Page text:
Airbrush that Minivan, Please

OK, since the last photo got lots of comment, I can’t resist adding this one. Again, it’s my son and his daughter in a museum. Right after the photo was taken, they were told “you can’t do that” by a guard. Ethan, my son, puzzled a moment and asked why not. “This is a museum, not a playground,” was the answer.

“In our family we ________(fill in the blank).

We can fill in the blank, because we’ve all been told that in our family we do certain things in certain ways. I’m assuming the guard’s family only has fun in appropriate places like playgrounds. The danger is that once we’ve decided what it is that we do, as a family or an individual, we resist other choices.

I have a good friend who never-ever thought of herself as the tan-minivan-type. When she had three kids under the age of seven and the only car she could afford was a used tan-minivan, she seriously thought about not leaving her house for the next five years. Her solution?

She scraped together enough cash to have flames airbrushed on the sides of the minivan and then drove it until it had to be towed to the junkyard because, by that time, she had become known as the cool mom with the flaming van.

Story has a powerful hold on us. We expect our lives to turn out like the stories we’ve heard. If those stories don’t include clowning in museum or driving a dull car, we won’t.

How do you______ (fill in the blank)? Is the result freeing or restrictive?



Filed under Family Stories, Funny story, Story Motif, Story pegs, Why Stories?

5 responses to “Airbrush that Minivan, Please

  1. Indira Ganesan

    In our family, we don’t often go to museums. My mother’s feet get tired, dad gets bored. With a kid, my dad would have loved to clown around. As a teenager, I would had been hideously embarrassed. My mother would look at flowers. I love the temple lions!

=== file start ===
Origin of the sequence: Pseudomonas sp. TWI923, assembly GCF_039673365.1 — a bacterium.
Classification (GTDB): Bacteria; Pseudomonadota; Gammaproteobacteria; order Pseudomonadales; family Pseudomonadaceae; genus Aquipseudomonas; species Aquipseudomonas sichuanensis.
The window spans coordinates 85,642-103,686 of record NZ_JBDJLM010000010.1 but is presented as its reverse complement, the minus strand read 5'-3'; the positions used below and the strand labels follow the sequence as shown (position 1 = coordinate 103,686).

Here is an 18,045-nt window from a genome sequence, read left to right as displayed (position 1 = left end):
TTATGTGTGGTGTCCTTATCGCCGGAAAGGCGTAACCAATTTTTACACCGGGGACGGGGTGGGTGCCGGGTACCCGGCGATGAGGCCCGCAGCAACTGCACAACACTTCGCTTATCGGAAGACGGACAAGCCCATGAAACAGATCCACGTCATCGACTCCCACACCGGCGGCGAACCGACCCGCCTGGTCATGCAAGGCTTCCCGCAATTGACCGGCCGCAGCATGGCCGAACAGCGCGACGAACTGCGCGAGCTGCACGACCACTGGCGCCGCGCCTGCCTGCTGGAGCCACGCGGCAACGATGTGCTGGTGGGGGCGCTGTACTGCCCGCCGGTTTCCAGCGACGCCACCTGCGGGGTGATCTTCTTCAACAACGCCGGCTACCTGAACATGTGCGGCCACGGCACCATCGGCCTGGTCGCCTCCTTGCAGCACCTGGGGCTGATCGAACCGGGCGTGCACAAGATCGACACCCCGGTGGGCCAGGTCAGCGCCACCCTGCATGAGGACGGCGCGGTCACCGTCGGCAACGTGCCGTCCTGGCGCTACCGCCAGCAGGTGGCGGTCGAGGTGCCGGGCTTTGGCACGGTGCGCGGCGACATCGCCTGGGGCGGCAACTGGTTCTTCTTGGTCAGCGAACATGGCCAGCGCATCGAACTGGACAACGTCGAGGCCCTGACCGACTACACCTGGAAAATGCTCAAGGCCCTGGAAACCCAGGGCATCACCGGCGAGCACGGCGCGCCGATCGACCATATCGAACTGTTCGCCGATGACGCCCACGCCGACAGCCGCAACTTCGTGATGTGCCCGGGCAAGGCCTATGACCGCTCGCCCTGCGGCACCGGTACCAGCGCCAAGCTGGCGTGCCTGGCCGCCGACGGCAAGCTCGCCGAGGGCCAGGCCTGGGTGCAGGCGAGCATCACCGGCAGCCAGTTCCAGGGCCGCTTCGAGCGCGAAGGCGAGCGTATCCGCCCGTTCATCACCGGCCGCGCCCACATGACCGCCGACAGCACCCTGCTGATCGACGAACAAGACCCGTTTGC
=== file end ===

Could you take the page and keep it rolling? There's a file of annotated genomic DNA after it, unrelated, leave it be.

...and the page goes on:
Thanks, Jerrie.

  2. In my extended family, belly laughs and clowning around are definitely frowned upon. I feel really happy that in my own small family here in Colorado, laughing, teasing, acting silly, running with dogs, faking accents, and other goofiness are DEFINITELY encouraged.

  3. Jeri,

    Another great picture! I cannot imagine a guard telling a father/daughter that they aren’t allowed to pose next to a foo dog and have their picture taken. There is taking your job seriously and there is taking yourself too seriously. One wonders how that guard has fun.

    In my own little family (comprised of my husband and me), all manner of foolishness is allowed, encouraged, and happens. Well, okay, my husband is the primary goofball and thank god he is in my life. That he is still a flaming goof at 72 should give one hope.

    Melanie Mulhall

  4. Kerry

    Love this story, I googled airbrushed mini van because I wanted to do this and it makes me so happy that I’m not the only mom that had that crazy impulse!

  5. I used to teach writing to kids for Writers in the Schools in Houston, and each year we took the kids to the Menil Collection. The guards there had wonderful senses of humor (as one little girl wrote, a “sinsehumor”). Those kids taught me a lot, like Blogmistress Amber’s mantra: If it’s not fun, don’t do it. Loved this photo, and all your recent posts.

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